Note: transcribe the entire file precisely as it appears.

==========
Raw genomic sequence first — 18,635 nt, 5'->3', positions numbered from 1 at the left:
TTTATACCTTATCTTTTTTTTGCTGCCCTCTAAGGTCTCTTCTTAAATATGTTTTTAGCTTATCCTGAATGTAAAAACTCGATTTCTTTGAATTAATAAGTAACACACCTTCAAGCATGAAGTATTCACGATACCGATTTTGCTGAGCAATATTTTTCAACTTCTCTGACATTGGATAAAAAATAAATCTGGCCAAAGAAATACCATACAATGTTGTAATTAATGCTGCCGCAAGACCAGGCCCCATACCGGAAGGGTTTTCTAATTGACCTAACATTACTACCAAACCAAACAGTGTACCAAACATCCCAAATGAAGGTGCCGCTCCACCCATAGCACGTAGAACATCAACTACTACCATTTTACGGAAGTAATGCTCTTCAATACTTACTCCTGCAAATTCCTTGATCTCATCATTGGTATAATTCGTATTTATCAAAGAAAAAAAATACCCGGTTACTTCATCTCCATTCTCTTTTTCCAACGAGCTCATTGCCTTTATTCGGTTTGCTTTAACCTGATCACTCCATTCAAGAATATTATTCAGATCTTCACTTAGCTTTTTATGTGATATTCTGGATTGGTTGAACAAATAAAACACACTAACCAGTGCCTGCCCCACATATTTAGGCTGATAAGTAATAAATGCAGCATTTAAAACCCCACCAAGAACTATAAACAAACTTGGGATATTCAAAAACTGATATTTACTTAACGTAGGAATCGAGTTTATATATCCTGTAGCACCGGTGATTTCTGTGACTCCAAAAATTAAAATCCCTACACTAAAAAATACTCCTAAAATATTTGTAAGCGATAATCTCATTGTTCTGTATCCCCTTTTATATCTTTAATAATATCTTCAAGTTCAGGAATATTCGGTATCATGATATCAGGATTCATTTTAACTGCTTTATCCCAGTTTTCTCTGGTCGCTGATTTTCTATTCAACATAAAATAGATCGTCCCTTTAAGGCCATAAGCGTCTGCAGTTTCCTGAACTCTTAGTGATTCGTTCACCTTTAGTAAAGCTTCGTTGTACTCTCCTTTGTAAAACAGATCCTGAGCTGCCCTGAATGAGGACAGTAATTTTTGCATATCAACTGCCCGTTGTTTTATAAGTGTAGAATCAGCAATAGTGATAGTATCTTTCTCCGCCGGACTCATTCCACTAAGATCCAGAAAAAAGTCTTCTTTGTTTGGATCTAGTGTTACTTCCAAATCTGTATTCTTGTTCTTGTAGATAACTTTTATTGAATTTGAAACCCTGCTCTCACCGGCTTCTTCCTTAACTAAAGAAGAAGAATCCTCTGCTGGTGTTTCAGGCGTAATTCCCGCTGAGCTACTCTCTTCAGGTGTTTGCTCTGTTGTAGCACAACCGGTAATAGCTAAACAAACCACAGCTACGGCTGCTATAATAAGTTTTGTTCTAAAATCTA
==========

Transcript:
Raw genomic sequence first — 18,635 nt, 5'->3', positions numbered from 1 at the left:
TTTATACCTTATCTTTTTTTTGCTGCCCTCTAAGGTCTCTTCTTAAATATGTTTTTAGCTTATCCTGAATGTAAAAACTCGATTTCTTTGAATTAATAAGTAACACACCTTCAAGCATGAAGTATTCACGATACCGATTTTGCTGAGCAATATTTTTCAACTTCTCTGACATTGGATAAAAAATAAATCTGGCCAAAGAAATACCATACAATGTTGTAATTAATGCTGCCGCAAGACCAGGCCCCATACCGGAAGGGTTTTCTAATTGACCTAACATTACTACCAAACCAAACAGTGTACCAAACATCCCAAATGAAGGTGCCGCTCCACCCATAGCACGTAGAACATCAACTACTACCATTTTACGGAAGTAATGCTCTTCAATACTTACTCCTGCAAATTCCTTGATCTCATCATTGGTATAATTCGTATTTATCAAAGAAAAAAAATACCCGGTTACTTCATCTCCATTCTCTTTTTCCAACGAGCTCATTGCCTTTATTCGGTTTGCTTTAACCTGATCACTCCATTCAAGAATATTATTCAGATCTTCACTTAGCTTTTTATGTGATATTCTGGATTGGTTGAACAAATAAAACACACTAACCAGTGCCTGCCCCACATATTTAGGCTGATAAGTAATAAATGCAGCATTTAAAACCCCACCAAGAACTATAAACAAACTTGGGATATTCAAAAACTGATATTTACTTAACGTAGGAATCGAGTTTATATATCCTGTAGCACCGGTGATTTCTGTGACTCCAAAAATTAAAATCCCTACACTAAAAAATACTCCTAAAATATTTGTAAGCGATAATCTCATTGTTCTGTATCCCCTTTTATATCTTTAATAATATCTTCAAGTTCAGGAATATTCGGTATCATGATATCAGGATTCATTTTAACTGCTTTATCCCAGTTTTCTCTGGTCGCTGATTTTCTATTCAACATAAAATAGATCGTCCCTTTAAGGCCATAAGCGTCTGCAGTTTCCTGAACTCTTAGTGATTCGTTCACCTTTAGTAAAGCTTCGTTGTACTCTCCTTTGTAAAACAGATCCTGAGCTGCCCTGAATGAGGACAGTAATTTTTGCATATCAACTGCCCGTTGTTTTATAAGTGTAGAATCAGCAATAGTGATAGTATCTTTCTCCGCCGGACTCATTCCACTAAGATCCAGAAAAAAGTCTTCTTTGTTTGGATCTAGTGTTACTTCCAAATCTGTATTCTTGTTCTTGTAGATAACTTTTATTGAATTTGAAACCCTGCTCTCACCGGCTTCTTCCTTAACTAAAGAAGAAGAATCCTCTGCTGGTGTTTCAGGCGTAATTCCCGCTGAGCTACTCTCTTCAGGTGTTTGCTCTGTTGTAGCACAACCGGTAATAGCTAAACAAACCACAGCTACGGCTGCTATAATAAGTTTTGTTCTAAAATCTA